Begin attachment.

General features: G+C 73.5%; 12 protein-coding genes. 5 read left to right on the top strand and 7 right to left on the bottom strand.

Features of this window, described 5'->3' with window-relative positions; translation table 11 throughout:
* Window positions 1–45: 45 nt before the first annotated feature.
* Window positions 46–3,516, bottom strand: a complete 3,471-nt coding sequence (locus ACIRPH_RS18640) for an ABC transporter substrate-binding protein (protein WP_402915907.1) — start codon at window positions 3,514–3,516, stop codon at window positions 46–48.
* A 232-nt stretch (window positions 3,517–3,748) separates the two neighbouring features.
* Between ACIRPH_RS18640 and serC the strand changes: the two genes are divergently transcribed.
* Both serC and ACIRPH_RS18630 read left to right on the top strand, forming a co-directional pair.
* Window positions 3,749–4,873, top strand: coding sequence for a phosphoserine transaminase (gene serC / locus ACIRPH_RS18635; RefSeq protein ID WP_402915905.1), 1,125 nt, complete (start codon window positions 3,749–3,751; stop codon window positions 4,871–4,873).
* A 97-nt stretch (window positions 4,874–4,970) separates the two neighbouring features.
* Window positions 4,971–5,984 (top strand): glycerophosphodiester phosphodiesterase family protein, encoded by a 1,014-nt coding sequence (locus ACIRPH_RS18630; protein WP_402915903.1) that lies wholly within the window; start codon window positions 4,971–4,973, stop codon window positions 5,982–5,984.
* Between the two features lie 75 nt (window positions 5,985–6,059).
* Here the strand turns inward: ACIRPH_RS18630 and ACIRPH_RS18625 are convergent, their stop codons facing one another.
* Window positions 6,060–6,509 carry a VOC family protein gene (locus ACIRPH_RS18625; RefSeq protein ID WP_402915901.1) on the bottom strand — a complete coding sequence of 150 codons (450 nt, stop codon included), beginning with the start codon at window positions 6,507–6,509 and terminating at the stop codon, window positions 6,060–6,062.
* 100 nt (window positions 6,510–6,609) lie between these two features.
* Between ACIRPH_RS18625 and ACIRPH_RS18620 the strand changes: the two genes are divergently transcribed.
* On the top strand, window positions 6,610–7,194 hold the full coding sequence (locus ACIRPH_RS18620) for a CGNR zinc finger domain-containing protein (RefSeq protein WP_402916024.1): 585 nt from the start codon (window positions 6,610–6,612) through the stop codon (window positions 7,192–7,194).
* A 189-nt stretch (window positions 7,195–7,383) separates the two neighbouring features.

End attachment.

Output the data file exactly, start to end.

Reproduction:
General features: G+C 73.5%; 12 protein-coding genes. 5 read left to right on the top strand and 7 right to left on the bottom strand.

Features of this window, described 5'->3' with window-relative positions; translation table 11 throughout:
* Window positions 1–45: 45 nt before the first annotated feature.
* Window positions 46–3,516, bottom strand: a complete 3,471-nt coding sequence (locus ACIRPH_RS18640) for an ABC transporter substrate-binding protein (protein WP_402915907.1) — start codon at window positions 3,514–3,516, stop codon at window positions 46–48.
* A 232-nt stretch (window positions 3,517–3,748) separates the two neighbouring features.
* Between ACIRPH_RS18640 and serC the strand changes: the two genes are divergently transcribed.
* Both serC and ACIRPH_RS18630 read left to right on the top strand, forming a co-directional pair.
* Window positions 3,749–4,873, top strand: coding sequence for a phosphoserine transaminase (gene serC / locus ACIRPH_RS18635; RefSeq protein ID WP_402915905.1), 1,125 nt, complete (start codon window positions 3,749–3,751; stop codon window positions 4,871–4,873).
* A 97-nt stretch (window positions 4,874–4,970) separates the two neighbouring features.
* Window positions 4,971–5,984 (top strand): glycerophosphodiester phosphodiesterase family protein, encoded by a 1,014-nt coding sequence (locus ACIRPH_RS18630; protein WP_402915903.1) that lies wholly within the window; start codon window positions 4,971–4,973, stop codon window positions 5,982–5,984.
* Between the two features lie 75 nt (window positions 5,985–6,059).
* Here the strand turns inward: ACIRPH_RS18630 and ACIRPH_RS18625 are convergent, their stop codons facing one another.
* Window positions 6,060–6,509 carry a VOC family protein gene (locus ACIRPH_RS18625; RefSeq protein ID WP_402915901.1) on the bottom strand — a complete coding sequence of 150 codons (450 nt, stop codon included), beginning with the start codon at window positions 6,507–6,509 and terminating at the stop codon, window positions 6,060–6,062.
* 100 nt (window positions 6,510–6,609) lie between these two features.
* Between ACIRPH_RS18625 and ACIRPH_RS18620 the strand changes: the two genes are divergently transcribed.
* On the top strand, window positions 6,610–7,194 hold the full coding sequence (locus ACIRPH_RS18620) for a CGNR zinc finger domain-containing protein (RefSeq protein WP_402916024.1): 585 nt from the start codon (window positions 6,610–6,612) through the stop codon (window positions 7,192–7,194).
* A 189-nt stretch (window positions 7,195–7,383) separates the two neighbouring features.